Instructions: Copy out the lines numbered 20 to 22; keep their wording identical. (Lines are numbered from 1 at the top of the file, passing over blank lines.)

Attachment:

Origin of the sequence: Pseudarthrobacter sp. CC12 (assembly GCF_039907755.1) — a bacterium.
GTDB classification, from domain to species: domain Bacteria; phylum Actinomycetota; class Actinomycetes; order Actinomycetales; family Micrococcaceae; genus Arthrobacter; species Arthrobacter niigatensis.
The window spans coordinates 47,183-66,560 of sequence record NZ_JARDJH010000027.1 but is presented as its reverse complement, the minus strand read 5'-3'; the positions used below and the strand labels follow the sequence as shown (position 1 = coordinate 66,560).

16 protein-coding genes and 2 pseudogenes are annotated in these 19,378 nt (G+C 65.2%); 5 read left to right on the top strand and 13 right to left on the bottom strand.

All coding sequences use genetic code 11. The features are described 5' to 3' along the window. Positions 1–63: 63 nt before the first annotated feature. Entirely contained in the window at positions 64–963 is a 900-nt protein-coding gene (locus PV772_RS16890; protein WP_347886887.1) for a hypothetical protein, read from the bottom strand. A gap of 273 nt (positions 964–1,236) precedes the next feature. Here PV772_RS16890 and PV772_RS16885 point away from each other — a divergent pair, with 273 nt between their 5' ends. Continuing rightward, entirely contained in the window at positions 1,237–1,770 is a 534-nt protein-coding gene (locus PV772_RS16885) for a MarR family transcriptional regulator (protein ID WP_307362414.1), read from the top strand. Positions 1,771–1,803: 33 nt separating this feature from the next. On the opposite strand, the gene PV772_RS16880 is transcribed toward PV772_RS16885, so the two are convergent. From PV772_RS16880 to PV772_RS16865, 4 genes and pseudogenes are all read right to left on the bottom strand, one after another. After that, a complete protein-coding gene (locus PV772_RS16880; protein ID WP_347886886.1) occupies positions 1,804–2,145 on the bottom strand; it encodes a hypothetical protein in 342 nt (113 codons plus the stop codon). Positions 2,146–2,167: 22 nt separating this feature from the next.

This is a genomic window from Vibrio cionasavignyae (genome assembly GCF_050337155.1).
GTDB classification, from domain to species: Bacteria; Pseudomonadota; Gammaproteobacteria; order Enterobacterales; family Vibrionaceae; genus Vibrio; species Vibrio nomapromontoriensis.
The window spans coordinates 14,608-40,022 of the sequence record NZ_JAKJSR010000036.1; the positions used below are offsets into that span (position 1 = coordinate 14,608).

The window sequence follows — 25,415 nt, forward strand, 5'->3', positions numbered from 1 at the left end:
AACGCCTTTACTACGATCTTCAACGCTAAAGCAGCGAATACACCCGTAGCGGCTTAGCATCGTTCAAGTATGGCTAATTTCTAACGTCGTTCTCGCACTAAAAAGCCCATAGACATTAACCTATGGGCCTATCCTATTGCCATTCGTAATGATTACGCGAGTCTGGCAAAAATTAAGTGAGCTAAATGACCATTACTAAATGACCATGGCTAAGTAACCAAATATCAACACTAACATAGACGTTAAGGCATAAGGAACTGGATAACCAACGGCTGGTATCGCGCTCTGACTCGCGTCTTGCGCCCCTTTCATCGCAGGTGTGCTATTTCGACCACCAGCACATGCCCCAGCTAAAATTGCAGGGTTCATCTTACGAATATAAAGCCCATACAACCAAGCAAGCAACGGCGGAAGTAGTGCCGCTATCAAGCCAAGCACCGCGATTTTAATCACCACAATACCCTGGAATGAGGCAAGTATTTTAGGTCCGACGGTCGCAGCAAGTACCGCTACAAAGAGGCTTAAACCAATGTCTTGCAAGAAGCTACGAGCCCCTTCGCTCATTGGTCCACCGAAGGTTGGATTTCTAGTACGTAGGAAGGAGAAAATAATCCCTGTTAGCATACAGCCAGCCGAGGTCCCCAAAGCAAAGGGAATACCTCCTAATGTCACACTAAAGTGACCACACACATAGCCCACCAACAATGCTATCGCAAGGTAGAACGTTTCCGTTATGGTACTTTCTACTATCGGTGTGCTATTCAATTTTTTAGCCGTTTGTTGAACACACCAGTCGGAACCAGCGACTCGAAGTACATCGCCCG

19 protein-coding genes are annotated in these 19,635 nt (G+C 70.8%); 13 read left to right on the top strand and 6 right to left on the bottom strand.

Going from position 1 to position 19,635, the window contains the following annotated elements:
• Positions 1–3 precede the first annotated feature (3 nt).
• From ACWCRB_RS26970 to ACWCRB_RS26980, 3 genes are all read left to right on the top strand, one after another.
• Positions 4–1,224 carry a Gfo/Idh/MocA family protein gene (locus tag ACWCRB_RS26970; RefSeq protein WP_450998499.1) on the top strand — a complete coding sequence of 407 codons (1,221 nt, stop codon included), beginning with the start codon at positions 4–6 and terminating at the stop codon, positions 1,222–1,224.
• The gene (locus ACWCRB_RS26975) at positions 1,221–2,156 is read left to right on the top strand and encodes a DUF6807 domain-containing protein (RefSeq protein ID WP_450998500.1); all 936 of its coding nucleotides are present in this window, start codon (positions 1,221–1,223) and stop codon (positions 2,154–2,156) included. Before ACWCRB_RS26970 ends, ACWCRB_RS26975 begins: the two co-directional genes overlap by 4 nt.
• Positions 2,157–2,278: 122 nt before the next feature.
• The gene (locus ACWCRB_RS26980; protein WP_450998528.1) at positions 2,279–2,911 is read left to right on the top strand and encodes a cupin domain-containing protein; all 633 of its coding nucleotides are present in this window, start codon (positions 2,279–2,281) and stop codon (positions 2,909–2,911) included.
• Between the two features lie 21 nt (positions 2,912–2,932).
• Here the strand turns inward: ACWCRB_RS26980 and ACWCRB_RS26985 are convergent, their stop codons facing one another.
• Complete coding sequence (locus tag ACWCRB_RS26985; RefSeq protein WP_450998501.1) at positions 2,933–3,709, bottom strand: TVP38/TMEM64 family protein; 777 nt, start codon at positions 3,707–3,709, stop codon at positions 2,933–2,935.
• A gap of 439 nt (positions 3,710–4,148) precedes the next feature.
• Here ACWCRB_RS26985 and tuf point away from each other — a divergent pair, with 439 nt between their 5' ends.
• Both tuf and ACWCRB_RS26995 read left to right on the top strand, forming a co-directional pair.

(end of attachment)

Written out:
• Here the strand turns inward: ACWCRB_RS26980 and ACWCRB_RS26985 are convergent, their stop codons facing one another.
• Complete coding sequence (locus tag ACWCRB_RS26985; RefSeq protein WP_450998501.1) at positions 2,933–3,709, bottom strand: TVP38/TMEM64 family protein; 777 nt, start codon at positions 3,707–3,709, stop codon at positions 2,933–2,935.
• A gap of 439 nt (positions 3,710–4,148) precedes the next feature.